Rebuilding Rwanda: Young genocide survivors speak at Stetson about struggle and perseverance

Rwandan Genocide survivor Allen Kazarwa speaks to Stetson Law students Sept. 22 in Gulfport.

Rwandan Genocide survivor Allen Kazarwa speaks to Stetson Law students Sept. 22 in Gulfport.

Story by Valeria Obi

On Sept. 22, two surviving victims of the Rwandan Genocide, 26-year-old Noella Abijuru and 20-year-old Allen Kazarwa, spoke to students at Stetson about the massacres that took place in their country in 1994 when they were both still children.

The genocide killed approximately  800,000 people in just 100 days. While the two women remarked on their own experiences with the tragedy, they emphasized to the students the importance of never giving up despite any obstacles that may arise. They said that the process of rebuilding Rwanda happens every day and that there is plenty of hope for the future. While many remember Rwanda for the genocide horrors, Noella and Allen discussed the many positive improvements taking place in their country.

Both Noella and Allen are members of the Akilah Institute for Women. The Akilah Institute is a hospitality school located in Rwanda whose mission is to empower young women to transform their lives so they can become leaders in East Africa.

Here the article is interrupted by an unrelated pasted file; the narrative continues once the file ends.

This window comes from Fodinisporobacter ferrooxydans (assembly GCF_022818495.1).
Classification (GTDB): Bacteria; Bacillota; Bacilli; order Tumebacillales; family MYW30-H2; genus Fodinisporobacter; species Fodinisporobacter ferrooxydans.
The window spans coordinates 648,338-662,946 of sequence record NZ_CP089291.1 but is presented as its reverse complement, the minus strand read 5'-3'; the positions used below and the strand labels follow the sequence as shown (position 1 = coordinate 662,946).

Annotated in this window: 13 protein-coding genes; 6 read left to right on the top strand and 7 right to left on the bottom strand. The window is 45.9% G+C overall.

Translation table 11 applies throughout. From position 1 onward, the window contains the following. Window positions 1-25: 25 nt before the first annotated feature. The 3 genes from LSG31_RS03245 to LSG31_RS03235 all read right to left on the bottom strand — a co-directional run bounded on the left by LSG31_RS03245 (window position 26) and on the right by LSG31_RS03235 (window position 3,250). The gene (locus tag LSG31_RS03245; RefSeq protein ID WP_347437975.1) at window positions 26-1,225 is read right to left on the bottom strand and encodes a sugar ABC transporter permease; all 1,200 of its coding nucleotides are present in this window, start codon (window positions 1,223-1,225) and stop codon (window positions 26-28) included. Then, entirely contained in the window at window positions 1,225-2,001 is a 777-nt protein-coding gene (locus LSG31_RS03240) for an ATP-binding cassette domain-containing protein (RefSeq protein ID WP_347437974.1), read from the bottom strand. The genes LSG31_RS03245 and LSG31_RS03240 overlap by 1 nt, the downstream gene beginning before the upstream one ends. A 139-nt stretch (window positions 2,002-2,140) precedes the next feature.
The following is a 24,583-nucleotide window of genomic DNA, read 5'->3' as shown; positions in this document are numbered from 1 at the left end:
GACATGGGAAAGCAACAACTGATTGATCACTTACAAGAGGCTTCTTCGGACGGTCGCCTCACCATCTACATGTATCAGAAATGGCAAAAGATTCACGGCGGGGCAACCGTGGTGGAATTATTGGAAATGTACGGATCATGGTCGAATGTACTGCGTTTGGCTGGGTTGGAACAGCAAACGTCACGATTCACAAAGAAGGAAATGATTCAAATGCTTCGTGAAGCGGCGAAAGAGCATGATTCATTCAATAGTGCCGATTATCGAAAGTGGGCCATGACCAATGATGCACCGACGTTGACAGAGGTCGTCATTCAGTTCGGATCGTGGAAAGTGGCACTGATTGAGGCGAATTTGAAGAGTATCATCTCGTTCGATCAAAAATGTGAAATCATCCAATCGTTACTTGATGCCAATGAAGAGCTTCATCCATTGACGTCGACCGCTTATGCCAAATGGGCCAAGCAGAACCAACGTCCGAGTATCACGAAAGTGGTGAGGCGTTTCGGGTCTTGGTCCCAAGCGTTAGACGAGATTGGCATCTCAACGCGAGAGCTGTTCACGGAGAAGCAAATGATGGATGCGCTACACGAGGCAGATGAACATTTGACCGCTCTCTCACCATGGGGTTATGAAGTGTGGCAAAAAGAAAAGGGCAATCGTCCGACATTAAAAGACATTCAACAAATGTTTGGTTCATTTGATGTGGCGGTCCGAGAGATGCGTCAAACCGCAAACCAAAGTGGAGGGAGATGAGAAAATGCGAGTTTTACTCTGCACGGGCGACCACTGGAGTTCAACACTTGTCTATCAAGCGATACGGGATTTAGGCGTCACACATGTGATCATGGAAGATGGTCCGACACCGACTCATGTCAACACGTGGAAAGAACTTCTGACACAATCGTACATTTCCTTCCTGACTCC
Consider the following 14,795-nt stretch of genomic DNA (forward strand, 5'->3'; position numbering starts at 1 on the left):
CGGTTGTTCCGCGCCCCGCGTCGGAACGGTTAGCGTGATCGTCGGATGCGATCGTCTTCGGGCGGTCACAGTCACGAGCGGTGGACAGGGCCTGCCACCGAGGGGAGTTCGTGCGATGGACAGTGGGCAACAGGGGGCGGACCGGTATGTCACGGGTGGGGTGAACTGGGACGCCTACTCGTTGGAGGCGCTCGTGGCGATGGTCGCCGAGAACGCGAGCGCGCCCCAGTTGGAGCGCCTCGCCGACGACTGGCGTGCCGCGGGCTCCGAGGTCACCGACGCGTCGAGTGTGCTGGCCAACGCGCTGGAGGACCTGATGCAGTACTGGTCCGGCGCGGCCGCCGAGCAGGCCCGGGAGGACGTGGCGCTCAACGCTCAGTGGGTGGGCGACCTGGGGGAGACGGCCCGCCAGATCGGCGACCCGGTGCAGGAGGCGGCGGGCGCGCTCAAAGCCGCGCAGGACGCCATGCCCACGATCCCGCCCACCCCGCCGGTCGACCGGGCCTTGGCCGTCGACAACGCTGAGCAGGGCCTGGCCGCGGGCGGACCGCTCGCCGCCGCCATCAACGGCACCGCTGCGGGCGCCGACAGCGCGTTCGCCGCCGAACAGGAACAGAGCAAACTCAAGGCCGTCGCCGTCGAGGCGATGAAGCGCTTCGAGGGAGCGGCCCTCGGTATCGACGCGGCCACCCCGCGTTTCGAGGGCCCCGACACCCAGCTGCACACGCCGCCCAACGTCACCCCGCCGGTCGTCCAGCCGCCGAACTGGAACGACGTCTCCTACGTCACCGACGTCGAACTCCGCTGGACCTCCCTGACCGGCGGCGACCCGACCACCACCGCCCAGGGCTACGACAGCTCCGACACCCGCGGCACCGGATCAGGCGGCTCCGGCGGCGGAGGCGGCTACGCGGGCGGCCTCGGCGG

A Stetson alumna played a pivotal role in establishing the institution. Lisa Shasteen received her LL.M. degree from Stetson and is chairwoman for the Akilah Institute. The Akilah Institute worked with the International Law Society, international law professor Luz Nagle and alumna Ivette Silva in Stetson’s International Programs Office to bring the two women to the Gulfport campus to share their inspiring stories.

“The two young ladies were an inspiration for all young people who have ever faced a difficult situation at some point in their lives,” said student Francisco Garcia, secretary of the International Law Society. “Their stories personified the insurmountable power behind human perseverance and provided us all with the hope for a more peaceful Africa.”   

Student Dawn Hunter said, “It’s so important for everyone to know the lasting effects of the genocide, but it is just as important to see the lasting positive impact of these women on Rwandan culture.”

The Akilah Institute, along with Noella and Allen, will remain in the U.S. for two more months attending fundraising and speaking events. According to Elizabeth Dearborn Davis, co-founder and CEO of the Akilah Institute, they hope to “continue bringing empowerment messages to everyone throughout the world.”